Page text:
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Should Writers Give Themselves a Break?

I shouldn’t be saying this during National Novel Writing Month, but sometimes it’s okay not to write.

It’s okay to sit back, relax and stare mindlessly at the TV, read someone else’s writing or go out with your friends.

You’re allowed to rest every once in a while, National Novel Writing Month or not.

I know I have my list of ways to get through writer’s block. And yes, one of them is to suck it up and just write already. Sometimes that's the best course of action for you and your story regardless of how you feel.

The very act of writing is, after all, an accomplishment. Seeing words put down on a previously blank or stagnant piece of paper – words that you put down there! – is something to be proud of.

It’s something to feel good about.

Rather like a bite of chocolate or a runner’s high, writing can release the very endorphins you need to remind you that, yes, you can actually continue and complete your story.

Sucking it up and writing can also jog your creative side. You never know which word you write down will jog your brain right out of the writer’s block that’s been ravaging it.

That is to say you never know until you try.

Saying, "You never know until you try" makes it sound like a mere shot in the dark, I know. However, it’s a legitimate option to a legitimate problem.

I don’t have numbers to give you or studies to cite proving how often it works. But as a writing coach and writer, I can say that I’ve seen it work more often than not.

There is still that “not” though – which, incidentally, isn’t meant to get you down. There are plenty of other writing block breakthroughs to try out… one of them being to take a break.

Don’t just take my word for it though. Being a creative writer, there’s always the chance I might be full of it. That’s why we should turn to an article from Scientific American a few years back.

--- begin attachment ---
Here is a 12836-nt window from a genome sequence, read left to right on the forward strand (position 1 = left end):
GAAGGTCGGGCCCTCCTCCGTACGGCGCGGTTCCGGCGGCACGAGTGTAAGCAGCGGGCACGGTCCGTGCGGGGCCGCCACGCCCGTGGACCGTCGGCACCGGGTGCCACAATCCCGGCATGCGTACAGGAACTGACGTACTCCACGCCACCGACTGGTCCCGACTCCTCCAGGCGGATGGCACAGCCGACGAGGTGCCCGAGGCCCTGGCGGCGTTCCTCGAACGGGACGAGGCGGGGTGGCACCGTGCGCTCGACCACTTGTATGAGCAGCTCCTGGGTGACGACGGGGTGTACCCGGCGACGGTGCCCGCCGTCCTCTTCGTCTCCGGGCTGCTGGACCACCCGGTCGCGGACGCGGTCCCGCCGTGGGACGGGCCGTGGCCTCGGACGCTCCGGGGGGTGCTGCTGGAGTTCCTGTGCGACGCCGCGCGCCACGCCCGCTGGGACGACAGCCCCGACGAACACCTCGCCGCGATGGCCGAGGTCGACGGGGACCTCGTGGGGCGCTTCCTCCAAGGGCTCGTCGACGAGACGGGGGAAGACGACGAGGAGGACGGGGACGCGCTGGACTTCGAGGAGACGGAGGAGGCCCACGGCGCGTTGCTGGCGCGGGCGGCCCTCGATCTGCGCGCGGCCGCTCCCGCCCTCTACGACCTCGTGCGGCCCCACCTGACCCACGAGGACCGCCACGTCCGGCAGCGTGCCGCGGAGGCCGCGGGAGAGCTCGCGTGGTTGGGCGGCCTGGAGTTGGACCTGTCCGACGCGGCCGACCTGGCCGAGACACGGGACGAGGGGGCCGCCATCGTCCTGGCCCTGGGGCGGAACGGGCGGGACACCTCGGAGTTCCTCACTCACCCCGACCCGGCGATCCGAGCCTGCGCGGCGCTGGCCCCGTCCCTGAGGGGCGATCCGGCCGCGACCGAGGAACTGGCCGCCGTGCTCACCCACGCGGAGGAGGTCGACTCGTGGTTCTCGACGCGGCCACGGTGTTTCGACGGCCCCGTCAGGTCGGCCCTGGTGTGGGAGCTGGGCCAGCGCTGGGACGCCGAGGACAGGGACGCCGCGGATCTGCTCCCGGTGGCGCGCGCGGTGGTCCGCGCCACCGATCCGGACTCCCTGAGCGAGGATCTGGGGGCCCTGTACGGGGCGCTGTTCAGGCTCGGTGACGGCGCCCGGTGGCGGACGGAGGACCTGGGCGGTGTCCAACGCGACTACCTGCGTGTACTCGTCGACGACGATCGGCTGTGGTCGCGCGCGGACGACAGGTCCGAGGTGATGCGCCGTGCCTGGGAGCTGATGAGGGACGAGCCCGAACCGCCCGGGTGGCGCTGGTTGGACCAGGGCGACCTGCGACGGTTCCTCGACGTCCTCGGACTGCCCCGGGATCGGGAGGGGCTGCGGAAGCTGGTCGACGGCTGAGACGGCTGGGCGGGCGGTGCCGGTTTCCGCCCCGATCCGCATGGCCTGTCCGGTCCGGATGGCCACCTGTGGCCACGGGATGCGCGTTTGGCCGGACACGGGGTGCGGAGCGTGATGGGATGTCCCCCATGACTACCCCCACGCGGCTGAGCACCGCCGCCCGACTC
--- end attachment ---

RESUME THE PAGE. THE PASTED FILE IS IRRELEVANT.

Titled “Why Your Brain Needs More Downtime,” it looks at “research on naps, meditation, nature walks and the habits of exceptional artists and athletes,” showing “how mental breaks increase productivity, replenish attention, solidify memories and encourage creativity.

You can read the whole Scientific American article here, but consider this snippet in the meantime:

… Americans and their brains are preoccupied with work much of the time. Throughout history, people have intuited that such puritanical devotion to perpetual busyness does not in fact translate to greater productivity and is not particularly healthy. What if the brain requires substantial downtime to remain industrious and generate its most innovative ideas? “Idleness is not just a vacation, an indulgence or a vice; it is as indispensable to the brain as vitamin D is to the body, and deprived of it, we suffer a mental affliction as disfiguring as rickets,” essayist Tim Kreider wrote in The New York Times. “The space and quiet that idleness provides is a necessary condition for standing back from life and seeing it whole, for making unexpected connections and waiting for the wild summer lightning strikes of inspiration – it is, paradoxically, necessary to getting any work done.”

So if it seems you’ve come up against a bout of writer’s block, ask yourself whether you’re just looking for an excuse to not work on your book, if you need to jog your brain… or if you legitimately need to rest and recuperate.

One way to tell is to simply suck it up and write. Force yourself to write for 15 minutes. Maybe even just five.

If, at the end of that, you feel a rush of writing revelations, wonderful! You’re cured.

If you’re feeling just as weary and uninspired, wonderful too! The cure is probably just one rest away.

P.S. If you want the rest of the list of ways to get through writer’s block, shoot me an email. Chances are high I have a way around the writer’s block that’s plaguing you.



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